7 years of experience focusing on desktop and mobile product design. I use heuristics, user-testing, and animations to create my solutions.

Portfolio

Process

Conducting the Research

Having enough context and doing the right research can make all the difference in the successful implementation of a product. For me, this usually involves looking at publications, analyzing best practices & competitors, and interviewing target users. From the information I gather, I jot down my findings and start creating user persona, storyboards, and user-flows. It's also vital to consider and discuss business goals at this point, to ensure mutual understanding between all stakeholders.

Occasionally, team brainstorming sessions or even a design sprint may be necessary depending on the scope and scale of the project. After the data and information has all been recorded, I filter out and refine the ideas for creating a requirements document.

Defining the Requirements

After condensing the research down to the personas/storyboards/user-flows, I present them along with other key findings to the development team and any stakeholders. It's not always enough to be just "good", or "in accordance with best practices or industry standards", so I try to work in extra value for the user that isn't offered anywhere else; sometimes this involves taking risks, but it can also just be ensuring fast and iterative cycles that continuously adapt and improve.

If necessary, it's at this point that compromises need to be made between business and user needs. By having both a technical and business understanding, I can consult and resolve issues here between parties. When all is said and done, I create a requirements doc, tasks, and issues, using a project management system (be it Asana, Atlassian, GitHub, etc.), and assign them to team members appropriately.

Creating the Plan

I usually start off with a site map or information architecture flow to help organize the requirements visually. Creating something fast and sharing with peers is a great way of fine-tuning the details. I also test experimental hypotheses (How-Might-We's, stretch goals) at this point too, and user-test certain user interactions and flows.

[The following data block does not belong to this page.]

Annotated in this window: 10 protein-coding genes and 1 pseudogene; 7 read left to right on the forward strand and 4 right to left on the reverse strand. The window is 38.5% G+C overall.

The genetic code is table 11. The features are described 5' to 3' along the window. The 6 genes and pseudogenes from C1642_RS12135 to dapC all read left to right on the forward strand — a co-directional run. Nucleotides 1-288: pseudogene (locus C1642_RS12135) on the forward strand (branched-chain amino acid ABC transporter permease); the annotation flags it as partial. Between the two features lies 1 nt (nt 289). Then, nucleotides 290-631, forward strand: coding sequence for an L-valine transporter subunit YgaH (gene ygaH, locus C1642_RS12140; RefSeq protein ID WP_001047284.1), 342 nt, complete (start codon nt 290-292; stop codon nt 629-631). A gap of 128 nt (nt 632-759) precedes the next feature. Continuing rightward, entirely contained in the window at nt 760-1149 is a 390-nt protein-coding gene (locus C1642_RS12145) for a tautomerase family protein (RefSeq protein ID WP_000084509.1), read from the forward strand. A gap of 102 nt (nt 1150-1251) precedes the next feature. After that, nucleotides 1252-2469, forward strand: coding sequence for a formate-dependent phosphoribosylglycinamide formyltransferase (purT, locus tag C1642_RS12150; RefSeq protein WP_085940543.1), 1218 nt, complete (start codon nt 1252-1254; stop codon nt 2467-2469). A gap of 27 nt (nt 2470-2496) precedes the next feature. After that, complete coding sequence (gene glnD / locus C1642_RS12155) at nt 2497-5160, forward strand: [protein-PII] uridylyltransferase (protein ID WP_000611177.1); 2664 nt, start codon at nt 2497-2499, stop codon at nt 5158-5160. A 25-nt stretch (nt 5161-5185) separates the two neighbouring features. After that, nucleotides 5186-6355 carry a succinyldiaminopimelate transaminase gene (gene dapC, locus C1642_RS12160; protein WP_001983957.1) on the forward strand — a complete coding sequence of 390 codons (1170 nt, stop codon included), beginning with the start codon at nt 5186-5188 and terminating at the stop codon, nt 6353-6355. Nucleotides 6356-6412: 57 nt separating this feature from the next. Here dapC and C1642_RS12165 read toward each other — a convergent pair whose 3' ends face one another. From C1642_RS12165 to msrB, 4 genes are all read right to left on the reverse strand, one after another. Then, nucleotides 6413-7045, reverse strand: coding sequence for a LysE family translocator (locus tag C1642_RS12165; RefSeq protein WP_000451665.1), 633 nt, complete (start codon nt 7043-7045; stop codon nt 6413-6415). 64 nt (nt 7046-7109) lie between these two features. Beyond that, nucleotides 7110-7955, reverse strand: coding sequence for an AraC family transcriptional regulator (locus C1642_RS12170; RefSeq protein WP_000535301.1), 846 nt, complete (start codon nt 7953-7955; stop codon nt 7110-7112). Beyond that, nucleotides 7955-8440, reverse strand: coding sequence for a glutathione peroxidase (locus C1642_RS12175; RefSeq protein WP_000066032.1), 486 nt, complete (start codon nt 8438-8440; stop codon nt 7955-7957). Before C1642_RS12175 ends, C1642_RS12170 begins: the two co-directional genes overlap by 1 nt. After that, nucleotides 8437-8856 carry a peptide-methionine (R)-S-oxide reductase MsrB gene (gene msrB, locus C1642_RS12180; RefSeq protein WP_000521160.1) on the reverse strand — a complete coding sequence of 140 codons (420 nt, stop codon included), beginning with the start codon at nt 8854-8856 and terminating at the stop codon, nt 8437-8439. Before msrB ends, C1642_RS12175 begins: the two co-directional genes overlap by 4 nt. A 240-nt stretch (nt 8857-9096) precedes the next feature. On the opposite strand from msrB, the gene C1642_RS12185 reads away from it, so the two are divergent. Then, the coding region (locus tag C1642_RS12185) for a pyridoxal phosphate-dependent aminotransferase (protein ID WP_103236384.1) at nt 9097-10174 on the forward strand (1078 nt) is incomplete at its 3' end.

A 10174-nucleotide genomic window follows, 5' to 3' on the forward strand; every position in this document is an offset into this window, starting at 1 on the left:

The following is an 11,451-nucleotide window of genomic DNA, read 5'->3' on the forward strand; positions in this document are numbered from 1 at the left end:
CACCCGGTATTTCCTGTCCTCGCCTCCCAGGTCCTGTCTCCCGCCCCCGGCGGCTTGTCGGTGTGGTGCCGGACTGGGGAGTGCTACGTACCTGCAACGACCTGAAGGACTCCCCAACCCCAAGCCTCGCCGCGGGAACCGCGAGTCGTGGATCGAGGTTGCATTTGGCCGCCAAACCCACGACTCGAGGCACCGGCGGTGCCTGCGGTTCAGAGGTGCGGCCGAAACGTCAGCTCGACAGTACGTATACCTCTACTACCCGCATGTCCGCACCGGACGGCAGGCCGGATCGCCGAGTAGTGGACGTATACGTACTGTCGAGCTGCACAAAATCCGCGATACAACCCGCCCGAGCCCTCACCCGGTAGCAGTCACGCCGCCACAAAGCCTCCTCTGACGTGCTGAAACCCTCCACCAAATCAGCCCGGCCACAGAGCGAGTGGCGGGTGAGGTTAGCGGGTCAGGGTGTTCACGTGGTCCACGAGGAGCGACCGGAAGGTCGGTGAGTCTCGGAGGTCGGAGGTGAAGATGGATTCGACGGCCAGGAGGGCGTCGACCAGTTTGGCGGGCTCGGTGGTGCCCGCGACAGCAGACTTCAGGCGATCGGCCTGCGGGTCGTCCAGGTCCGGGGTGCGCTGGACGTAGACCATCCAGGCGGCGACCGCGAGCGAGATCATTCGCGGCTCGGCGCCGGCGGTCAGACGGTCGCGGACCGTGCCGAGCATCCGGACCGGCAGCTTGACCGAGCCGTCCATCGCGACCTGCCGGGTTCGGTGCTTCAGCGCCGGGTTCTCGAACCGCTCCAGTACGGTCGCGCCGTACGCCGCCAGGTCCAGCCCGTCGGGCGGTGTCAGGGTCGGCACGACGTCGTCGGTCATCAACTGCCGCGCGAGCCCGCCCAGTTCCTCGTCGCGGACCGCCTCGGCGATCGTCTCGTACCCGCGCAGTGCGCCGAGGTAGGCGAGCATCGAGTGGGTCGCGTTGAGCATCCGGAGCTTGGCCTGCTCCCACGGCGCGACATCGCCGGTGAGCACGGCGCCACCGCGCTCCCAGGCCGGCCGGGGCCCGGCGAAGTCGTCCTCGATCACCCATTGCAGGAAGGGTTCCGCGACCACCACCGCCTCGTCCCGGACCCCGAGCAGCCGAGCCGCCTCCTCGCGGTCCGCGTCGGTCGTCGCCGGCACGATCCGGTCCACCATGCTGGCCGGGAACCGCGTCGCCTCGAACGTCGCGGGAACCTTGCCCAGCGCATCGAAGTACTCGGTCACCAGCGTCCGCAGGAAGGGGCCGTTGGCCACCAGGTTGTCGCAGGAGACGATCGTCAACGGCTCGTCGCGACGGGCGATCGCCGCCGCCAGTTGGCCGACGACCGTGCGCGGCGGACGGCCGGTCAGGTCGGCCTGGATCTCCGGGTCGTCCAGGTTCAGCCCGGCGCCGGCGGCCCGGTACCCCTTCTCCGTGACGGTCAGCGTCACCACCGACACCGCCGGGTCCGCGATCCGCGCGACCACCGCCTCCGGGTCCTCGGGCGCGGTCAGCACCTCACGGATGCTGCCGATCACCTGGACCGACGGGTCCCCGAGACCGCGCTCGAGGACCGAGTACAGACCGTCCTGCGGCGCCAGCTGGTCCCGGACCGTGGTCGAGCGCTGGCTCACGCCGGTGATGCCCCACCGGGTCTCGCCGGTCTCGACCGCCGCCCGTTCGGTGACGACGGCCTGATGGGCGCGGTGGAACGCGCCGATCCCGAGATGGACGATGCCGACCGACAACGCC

Designing the Interface

Wireframes, mockups, prototypes. All with rapid review and iteration cycles in between. I make and share designs as quickly as possible to garner feedback and perspectives. For certain interactions or interfaces, I code the prototypes myself for interactive prototypes for "pixel perfect" design, animation, and timing.

They say a picture is worth a thousand words. Well an interactive prototype is worth dozens of hours of meetings and deliberation. Why show, when you can experience?

Polishing the Experience

Small issues can pile up. Some issues are so small, they can get ignored entirely. While there are definite benefits to having faster development cycles, it's good to stop every once in a while to take care of all the little things that can turn into huge problems later on (e.g. responsiveness, localization [i18n], accessibility [WCAG 2.0], design inconsistencies, etc.). During this time, I provide mentorship to the developers/designers to train everyone to be more attentive and to follow design/development guidelines.

Validating and Improving

Conducting stability/stress tests, and re-evaluating the UX on a production server is crucial, as new problems can be uncovered that didn't exist before. I also conduct regular user testing and data collection to monitor the health of new and existing features. It's a good opportunity to learn about the ever-changing needs of users, while identifying pain points.

Metrics are an easy way of revealing trends and issues, but the hard part is recording and looking at the right data. I can filter out the noise to reveal what the biggest issues are, and prioritize them using a value vs difficulty decision matrix.

It goes without saying that design is iterative; no solution is ever perfect. After testing and issue documentation, I start all over again — unless there's new problems to tackle!



My Core References

I owe a lot of what I know to online publications and literature. Here are some of my favourite and most useful books:

Honourable mention goes to Design of Everyday Things by Don Norman and Don't Make Me Think by Steve Krug, which were the books that got me interested in UX.

Skills

Areas of Expertise

  • Product Design
  • HTML/CSS/JS (React)
  • User Testing
  • Accessibility

Resume

Charles Wu

UX Designer
Phone: +1-647-767-6126

Summary

Digital user experience designer with 7 years of experience. Has an engineering background and worked as a developer before transitioning into UX. Focused on discovering user-problems, and designing & iterating on solutions to build impactful products.

UX: Product Strategy, Design Systems, User Research, Responsive & Accessible (WCAG 2.0) Design, Wireframing & Prototyping, Information Architecture Design

Dev: HTML, CSS (SCSS, BEM), JS (React, Ember), Git, Python

Experience

UX Designer | Highline BETA